Protecting your savings and assets
Falling victim to fraud or having your assets stolen is particularly hard on the retired. How would you manage if you suddenly lost all of the funds you worked most of your life to accrue? With those savings gone, how would you ever be able to replace them? With little time to restore your finances, it is vital that you take special care of the assets and savings you have made for your retirement years.
Be careful who you trust with your money
The Cantonese have a saying: "Your own children are not as good as your own money". While sad, its meaning can be a depressing reality for many elderly people, with theft a common problem. All too often, it is the people close to you - friends, carers and even spouses, partners, children or other family members - who might con you out of your money.
There are certain signs that all may not be well with your finances. Take note of the following list and seek immediate help if you are worried.
- Money from your joint account is withdrawn without your approval.
- Some of your property is sold without your approval and you never received any payments.
- Money or other valuables disappear from your home.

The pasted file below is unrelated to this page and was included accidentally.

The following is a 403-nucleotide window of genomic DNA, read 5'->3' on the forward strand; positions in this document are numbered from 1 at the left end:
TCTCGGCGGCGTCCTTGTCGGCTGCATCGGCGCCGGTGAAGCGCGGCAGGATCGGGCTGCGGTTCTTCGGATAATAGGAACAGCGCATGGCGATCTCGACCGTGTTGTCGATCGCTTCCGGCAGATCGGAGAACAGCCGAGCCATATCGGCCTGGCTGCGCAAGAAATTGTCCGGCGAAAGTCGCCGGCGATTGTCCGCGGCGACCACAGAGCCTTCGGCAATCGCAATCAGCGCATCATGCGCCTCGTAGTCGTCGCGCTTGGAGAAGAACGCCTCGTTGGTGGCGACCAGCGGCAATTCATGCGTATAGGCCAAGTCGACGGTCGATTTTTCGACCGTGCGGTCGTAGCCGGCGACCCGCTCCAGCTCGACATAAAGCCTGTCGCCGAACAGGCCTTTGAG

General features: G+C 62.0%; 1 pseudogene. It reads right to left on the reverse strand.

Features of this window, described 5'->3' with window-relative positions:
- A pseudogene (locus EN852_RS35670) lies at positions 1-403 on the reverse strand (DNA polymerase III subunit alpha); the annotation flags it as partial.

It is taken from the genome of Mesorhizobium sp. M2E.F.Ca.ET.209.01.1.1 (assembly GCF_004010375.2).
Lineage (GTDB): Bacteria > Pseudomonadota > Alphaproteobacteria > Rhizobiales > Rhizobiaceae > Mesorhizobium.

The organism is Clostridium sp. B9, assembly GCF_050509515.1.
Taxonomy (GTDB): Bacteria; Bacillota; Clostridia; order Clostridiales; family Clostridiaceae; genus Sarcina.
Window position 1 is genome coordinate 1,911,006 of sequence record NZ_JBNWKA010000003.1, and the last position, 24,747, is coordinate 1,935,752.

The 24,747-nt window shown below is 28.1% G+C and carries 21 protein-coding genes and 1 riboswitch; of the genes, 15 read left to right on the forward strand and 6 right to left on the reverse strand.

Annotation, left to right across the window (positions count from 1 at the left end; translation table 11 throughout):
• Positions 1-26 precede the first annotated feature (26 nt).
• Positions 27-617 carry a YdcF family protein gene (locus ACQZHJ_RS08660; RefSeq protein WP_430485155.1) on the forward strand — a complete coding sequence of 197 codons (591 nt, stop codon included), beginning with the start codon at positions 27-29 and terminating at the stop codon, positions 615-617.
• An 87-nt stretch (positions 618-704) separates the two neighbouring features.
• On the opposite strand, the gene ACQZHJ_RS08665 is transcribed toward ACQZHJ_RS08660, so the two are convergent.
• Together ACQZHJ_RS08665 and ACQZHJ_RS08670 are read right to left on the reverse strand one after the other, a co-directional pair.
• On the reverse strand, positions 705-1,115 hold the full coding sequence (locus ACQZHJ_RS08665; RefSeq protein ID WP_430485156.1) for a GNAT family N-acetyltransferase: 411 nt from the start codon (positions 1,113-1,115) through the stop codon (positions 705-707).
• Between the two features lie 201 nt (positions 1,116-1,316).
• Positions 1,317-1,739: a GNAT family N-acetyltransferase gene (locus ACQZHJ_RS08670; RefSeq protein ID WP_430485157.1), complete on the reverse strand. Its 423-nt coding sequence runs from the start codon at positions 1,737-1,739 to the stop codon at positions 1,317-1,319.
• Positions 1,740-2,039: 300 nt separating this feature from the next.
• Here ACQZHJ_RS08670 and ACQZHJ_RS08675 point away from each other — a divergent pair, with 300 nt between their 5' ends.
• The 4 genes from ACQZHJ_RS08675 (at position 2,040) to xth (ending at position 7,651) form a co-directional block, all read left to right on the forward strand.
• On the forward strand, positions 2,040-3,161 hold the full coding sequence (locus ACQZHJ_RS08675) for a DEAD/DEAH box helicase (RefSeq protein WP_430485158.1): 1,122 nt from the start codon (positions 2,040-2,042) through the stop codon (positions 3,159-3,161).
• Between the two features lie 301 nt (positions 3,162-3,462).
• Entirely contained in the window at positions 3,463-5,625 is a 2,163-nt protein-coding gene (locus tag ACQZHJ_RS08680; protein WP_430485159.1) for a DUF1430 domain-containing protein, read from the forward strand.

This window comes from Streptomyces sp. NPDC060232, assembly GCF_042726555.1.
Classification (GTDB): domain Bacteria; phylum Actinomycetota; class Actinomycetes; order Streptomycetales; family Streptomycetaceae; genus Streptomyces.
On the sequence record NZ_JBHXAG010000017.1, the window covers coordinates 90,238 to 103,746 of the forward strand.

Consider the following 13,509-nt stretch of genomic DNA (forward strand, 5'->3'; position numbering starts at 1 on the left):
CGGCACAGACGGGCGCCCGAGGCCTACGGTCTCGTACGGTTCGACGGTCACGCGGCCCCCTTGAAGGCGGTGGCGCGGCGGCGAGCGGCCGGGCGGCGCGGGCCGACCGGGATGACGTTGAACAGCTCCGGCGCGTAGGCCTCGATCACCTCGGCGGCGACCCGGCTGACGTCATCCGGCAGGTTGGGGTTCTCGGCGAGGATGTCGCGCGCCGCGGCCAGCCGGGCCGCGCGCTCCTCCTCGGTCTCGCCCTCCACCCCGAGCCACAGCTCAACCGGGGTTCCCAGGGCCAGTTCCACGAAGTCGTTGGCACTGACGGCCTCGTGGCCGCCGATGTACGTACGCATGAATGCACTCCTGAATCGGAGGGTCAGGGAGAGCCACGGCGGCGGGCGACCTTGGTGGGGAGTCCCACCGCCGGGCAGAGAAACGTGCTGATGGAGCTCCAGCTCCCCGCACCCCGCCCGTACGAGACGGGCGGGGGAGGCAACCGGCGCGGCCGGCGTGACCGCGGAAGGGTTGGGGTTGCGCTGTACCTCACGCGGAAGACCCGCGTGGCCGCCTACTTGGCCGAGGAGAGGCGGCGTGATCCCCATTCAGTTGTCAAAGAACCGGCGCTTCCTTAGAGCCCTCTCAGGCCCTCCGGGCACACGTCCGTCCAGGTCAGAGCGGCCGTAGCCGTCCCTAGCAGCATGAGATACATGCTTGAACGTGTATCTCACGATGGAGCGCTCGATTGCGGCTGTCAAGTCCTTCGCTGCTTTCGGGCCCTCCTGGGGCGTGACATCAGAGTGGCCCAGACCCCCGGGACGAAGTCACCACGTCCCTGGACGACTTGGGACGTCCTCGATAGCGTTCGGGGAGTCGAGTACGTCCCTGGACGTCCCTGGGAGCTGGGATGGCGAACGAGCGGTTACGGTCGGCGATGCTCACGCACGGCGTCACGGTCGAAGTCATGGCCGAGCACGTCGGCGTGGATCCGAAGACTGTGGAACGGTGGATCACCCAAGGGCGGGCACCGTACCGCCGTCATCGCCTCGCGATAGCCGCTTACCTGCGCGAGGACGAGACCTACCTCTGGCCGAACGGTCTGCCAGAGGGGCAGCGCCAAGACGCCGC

- You suspect your signature has been forged or your seal has been used without your consent.
- You believe your will has been changed by someone else.
- Your property or other assets are being used without your permission.
- You have been threatened or bullied into handing over money or property.
If you are worried that people close to you are misusing your finances, seek help immediately. This may be difficult if the situation involves family members and friends, who may be caring for you in your later years. If you - or any of your friends - are in this situation, you have no choice but to take action, putting aside worries about family scandals.
Wise ways to look after your savings
Your savings are there to support you through your retirement years and you need to take good care of them. With this in mind, there are a few things you should consider:
Manage your own money
Do not rely on other people to take care of your finances, unless you are physically or mentally unable to handle such responsibility. If you are worried that your mind may no longer be up to it, you can entrust your wealth to another responsible person by giving them the Power of Attorney or through other similar legal solutions.
Don't be greedy
Many conmen use the promise of big profits as a way of getting people to invest. If you are greedy, scammers will find you an easy target.
Look out for scams
Be vigilant and aware of tricks and cons that other elderly people have fallen for.
Protect your personal information
Never give out details - including passwords and PIN numbers - of your bank accounts, identity cards, ATM cards or credit cards to anyone, no matter who they claim to be.
Think twice before you act
Be very careful when considering financial offers or making new investments. Always try and discuss it with someone you trust before you commit to anything.
If you think you have been tricked or believe you are the victim of theft, seek help from the police or a social worker immediately.